Twitter restores suicide prevention feature after Reuters report

NEW YORK, Dec 24 (Reuters) – Twitter Inc has restored a feature that made suicide prevention hotlines and other safety resources available to users searching for specific content, after being pressured by some users and consumer protection groups for its removal was.

Reuters reported on Friday that the feature was taken down a few days ago, citing two people familiar with the matter who said the removal was ordered by the social media platform’s owner, Elon Musk.

After the story went public, Ella Irwin, head of trust and safety at Twitter, confirmed the removal, calling it temporary. “We’ve fixed and overhauled our prompts. They were only temporarily removed during this time,” Irwin said in an email to Reuters.

“We expect them to be ramped up again next week,” she said.

About 15 hours after the initial report, Musk, who initially didn’t respond to requests for comment, tweeted “Wrong, it’s still there.” In response to criticism from Twitter users, he also tweeted, “Twitter doesn’t prevent suicide.”

The feature, known as #ThereIsHelp, placed a banner at the top of search results for specific topics. It listed contacts for aid organizations in many countries related to mental health, HIV, vaccines, child sexual exploitation, COVID-19, gender-based violence, natural disasters and freedom of expression.

Its removal had prompted some consumer groups and Twitter users to raise concerns about the welfare of vulnerable users of the platform.

Partly due to pressure from consumer advocacy groups, internet services like Twitter, Alphabet’s Google (GOOGL.O), and Meta’s Facebook (META.O) have for years tried to refer users to well-known resource providers, like government hotlines, when they suspect someone might be in danger of harming themselves or cause harm to others.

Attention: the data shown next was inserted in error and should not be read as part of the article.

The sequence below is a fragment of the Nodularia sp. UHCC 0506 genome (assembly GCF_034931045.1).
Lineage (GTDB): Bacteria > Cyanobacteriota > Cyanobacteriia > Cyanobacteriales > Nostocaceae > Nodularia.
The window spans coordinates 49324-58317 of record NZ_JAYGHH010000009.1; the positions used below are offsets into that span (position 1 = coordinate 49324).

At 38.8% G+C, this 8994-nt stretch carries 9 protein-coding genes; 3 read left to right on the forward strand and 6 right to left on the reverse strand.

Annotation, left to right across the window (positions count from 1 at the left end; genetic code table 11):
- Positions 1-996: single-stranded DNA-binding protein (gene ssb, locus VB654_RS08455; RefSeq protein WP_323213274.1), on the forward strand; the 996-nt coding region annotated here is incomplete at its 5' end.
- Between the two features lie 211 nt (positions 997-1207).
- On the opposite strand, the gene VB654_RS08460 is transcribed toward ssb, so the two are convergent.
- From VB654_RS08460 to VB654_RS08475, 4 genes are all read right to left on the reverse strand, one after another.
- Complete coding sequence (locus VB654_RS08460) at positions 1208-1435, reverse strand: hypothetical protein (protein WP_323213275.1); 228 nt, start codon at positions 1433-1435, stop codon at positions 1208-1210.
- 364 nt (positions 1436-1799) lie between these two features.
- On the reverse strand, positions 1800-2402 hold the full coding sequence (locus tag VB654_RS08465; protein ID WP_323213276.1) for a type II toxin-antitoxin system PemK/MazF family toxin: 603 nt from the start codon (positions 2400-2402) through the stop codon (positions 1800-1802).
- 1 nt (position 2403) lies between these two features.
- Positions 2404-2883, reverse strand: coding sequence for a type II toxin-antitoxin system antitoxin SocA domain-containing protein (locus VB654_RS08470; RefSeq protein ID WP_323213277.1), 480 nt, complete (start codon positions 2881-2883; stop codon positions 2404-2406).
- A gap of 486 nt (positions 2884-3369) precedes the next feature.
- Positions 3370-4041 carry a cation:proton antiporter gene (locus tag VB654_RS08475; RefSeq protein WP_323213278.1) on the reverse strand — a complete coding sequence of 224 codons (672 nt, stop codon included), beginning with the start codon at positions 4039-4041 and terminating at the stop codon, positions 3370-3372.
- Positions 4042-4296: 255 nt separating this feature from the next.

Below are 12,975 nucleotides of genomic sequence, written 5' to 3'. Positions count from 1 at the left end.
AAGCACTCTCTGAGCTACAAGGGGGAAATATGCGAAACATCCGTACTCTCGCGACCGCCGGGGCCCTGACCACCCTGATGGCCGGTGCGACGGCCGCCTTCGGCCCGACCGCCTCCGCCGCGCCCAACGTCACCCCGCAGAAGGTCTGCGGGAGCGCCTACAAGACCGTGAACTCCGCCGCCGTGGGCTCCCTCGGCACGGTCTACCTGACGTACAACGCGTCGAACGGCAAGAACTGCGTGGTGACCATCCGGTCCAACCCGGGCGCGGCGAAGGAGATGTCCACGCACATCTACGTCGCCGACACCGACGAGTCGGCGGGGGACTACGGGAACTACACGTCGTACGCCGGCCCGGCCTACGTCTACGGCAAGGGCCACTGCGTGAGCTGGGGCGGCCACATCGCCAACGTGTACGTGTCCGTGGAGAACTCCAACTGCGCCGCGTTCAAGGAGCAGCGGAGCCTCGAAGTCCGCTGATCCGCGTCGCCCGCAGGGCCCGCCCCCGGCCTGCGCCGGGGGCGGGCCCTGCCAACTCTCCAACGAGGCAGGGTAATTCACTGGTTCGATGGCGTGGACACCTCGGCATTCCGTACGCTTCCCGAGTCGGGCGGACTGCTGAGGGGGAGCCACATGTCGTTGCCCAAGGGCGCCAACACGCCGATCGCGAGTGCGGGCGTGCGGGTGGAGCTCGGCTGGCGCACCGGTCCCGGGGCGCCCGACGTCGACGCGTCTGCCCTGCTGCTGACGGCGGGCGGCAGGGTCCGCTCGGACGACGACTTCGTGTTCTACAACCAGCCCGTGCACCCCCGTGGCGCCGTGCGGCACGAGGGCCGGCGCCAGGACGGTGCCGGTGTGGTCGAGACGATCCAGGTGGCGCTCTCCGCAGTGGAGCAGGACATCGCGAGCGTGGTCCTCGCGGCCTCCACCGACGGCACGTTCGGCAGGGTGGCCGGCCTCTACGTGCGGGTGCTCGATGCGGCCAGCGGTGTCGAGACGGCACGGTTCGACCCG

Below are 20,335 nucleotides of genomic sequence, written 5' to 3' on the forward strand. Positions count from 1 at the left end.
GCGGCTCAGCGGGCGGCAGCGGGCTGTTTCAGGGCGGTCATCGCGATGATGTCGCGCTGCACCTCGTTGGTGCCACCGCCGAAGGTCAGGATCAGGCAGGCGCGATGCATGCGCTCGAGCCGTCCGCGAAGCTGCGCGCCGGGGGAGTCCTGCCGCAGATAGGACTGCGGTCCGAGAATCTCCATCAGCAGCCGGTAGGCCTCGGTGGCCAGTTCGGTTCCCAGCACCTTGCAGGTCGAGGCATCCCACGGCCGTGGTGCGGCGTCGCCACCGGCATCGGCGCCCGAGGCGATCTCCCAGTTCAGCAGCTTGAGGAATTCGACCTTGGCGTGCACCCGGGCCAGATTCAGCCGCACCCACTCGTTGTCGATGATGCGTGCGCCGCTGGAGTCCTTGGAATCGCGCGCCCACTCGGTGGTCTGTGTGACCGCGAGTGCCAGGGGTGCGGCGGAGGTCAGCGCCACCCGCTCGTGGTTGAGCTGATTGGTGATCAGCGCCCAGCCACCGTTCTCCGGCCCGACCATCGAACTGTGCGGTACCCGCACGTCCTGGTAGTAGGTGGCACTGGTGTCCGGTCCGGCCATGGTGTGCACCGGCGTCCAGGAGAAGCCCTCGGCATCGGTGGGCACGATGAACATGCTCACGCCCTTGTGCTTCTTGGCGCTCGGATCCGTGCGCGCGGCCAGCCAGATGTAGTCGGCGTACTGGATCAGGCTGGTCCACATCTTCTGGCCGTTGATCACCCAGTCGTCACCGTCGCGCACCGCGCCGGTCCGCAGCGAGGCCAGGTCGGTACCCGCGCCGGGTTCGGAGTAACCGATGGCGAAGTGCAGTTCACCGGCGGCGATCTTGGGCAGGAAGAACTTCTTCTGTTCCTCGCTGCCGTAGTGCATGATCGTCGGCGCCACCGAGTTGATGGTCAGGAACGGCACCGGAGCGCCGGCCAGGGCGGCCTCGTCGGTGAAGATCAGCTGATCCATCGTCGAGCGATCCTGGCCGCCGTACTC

In her email, Twitter’s Irwin said, “Google is doing really well with these in their search results and (we) are actually reflecting some of their approach with the changes we’re making.”

She added: “We know that these prompts are useful in many cases and we just want to make sure they are working properly and are still relevant.”

Eirliani Abdul Rahman, who was a member of a recently disbanded Twitter content advisory group, said the disappearance of #ThereIsHelp was “extremely disturbing and deeply disturbing”.

Even if it was only temporarily removed to make room for improvement, “normally you would work on it in parallel, not remove it,” she said.

Reporting from Kenneth Li in New York, Sheila Dang in Dallas, Paresh Dave in Oakland and Fanny Potkin in Singapore; Edited by Daniel Wallis

Our standards: The Thomson Reuters Trust Principles.

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